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“US Engine Maker To Pay Biggest Penalty In History On Clean Air Act Violations!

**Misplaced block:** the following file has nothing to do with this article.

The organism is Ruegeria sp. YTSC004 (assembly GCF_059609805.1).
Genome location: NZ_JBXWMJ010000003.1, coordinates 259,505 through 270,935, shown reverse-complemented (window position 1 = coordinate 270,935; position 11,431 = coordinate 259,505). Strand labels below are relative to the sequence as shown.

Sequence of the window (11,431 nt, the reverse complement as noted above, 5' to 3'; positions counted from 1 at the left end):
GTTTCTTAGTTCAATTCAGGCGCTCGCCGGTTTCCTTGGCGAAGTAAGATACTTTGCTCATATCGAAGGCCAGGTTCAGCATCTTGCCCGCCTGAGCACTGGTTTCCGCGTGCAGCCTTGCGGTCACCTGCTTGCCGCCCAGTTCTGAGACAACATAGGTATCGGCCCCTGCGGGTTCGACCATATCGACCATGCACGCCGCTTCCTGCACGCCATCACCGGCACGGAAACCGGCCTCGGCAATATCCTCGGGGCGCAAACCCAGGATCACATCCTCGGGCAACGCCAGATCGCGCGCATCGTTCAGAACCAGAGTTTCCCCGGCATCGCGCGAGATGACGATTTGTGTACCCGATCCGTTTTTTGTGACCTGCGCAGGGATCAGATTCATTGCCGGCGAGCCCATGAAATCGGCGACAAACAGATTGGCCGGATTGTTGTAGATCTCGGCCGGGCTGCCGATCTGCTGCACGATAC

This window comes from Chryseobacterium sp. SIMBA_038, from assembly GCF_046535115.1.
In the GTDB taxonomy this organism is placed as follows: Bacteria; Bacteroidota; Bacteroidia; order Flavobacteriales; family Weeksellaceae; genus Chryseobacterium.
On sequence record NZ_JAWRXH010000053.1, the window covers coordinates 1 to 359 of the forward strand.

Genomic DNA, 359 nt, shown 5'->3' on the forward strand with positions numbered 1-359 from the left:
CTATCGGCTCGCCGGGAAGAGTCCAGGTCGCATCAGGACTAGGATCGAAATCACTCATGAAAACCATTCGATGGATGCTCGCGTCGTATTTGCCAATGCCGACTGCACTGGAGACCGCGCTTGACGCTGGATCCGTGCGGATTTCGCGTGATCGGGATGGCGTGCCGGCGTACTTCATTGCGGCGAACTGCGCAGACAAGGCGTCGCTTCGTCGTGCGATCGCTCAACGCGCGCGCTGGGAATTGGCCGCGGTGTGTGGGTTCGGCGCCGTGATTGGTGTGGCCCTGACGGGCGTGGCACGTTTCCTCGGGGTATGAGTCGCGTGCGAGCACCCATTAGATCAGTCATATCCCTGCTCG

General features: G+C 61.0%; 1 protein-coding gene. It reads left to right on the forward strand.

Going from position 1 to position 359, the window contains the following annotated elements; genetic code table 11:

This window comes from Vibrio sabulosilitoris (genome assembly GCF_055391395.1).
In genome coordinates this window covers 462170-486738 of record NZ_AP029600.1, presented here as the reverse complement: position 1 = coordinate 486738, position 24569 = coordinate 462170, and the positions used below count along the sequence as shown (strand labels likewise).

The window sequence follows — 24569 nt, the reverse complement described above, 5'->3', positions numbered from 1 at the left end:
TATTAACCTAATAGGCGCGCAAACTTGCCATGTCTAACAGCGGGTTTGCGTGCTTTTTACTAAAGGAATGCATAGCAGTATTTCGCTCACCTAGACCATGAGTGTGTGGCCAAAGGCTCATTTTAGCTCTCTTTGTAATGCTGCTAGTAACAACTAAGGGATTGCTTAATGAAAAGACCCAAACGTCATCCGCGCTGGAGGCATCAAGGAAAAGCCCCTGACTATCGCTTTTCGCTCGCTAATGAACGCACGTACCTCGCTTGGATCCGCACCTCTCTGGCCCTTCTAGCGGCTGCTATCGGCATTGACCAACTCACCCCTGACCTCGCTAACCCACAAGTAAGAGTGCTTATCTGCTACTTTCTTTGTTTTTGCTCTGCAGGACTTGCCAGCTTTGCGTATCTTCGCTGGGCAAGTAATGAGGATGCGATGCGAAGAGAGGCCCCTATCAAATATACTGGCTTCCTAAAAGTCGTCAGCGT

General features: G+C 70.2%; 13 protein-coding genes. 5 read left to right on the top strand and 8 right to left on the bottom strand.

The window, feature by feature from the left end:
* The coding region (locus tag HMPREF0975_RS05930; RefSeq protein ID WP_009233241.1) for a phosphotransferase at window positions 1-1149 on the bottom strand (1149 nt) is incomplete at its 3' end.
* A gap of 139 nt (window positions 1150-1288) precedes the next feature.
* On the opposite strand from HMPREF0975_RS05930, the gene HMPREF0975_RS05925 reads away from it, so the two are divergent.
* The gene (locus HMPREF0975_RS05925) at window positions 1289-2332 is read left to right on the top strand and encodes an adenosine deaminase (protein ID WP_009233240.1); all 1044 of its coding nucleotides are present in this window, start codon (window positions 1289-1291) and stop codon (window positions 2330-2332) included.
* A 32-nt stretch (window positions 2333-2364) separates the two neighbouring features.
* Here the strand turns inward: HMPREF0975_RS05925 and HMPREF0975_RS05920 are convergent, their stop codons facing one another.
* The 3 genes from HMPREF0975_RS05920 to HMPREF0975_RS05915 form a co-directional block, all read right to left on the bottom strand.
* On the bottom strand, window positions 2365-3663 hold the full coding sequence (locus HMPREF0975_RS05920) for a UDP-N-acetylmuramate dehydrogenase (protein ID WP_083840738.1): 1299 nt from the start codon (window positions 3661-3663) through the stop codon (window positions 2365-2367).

The U.S. Environmental Protection Agency (EPA) is making the case for a massive penalty settlement against engine manufacturer Cummins Inc for allegedly violating the Clean Air Act by evading emissions tests for its heavy-duty trucks. The EPA announced Monday that it has charged the company with installing undisclosed software on its diesel engines to cheat emissions tests. The company is accused of hiding the software from regulators and it has reportedly admitted to some of the charges. The EPA says the settlement with Cummins would be the largest-ever penalty for a single violation of the Clean Air Act. The proposed penalty includes a $14 million civil penalty and $3.7 million in government cost recovery. The settlement also would require Cummins to recall and repair the diesel engines which are estimated to have produced as much as 5,030 tons of nitrogen oxides (NOx) above the legal limit. The alleged cheating software was installed on diesel engines used for industrial and railway purposes between 2002 and 2018. The engines were used for railroad locomotives, generators, and other industrial or construction purposes. The company has agreed to spend an estimated $127.5 million to make sure its diesel engines meet emissions limits. It has foreign markets in India, South Korea, and China. In addition to repaying civil penalties, Cummins will also have to take steps to reduce air pollution to the amount that would have occurred if the cheating software had not been installed. This requirement could include things like installing emissions control systems, replacing engines with devices that reduce exhaust, or investing in projects that reduce emissions. Cummins has vehemently denied intentionally violating the Clean Air Act but is willing to settle out of court and hand over the required funds to pay for penalties and the environmental measures that are required to amend the consequences of violating the Clean Air Act. The hefty settlement hopes to set an example to the industry to make sure that they are keeping with the environmental standards in the United States. The diesel engine market is a lucrative one but it is also highly regulated in U.S. in order to control the emissions and preserve the air quality. This proposed settlement shows that the government is not afraid to take a strict stance on any company that is found to have violated the Clean Air Act.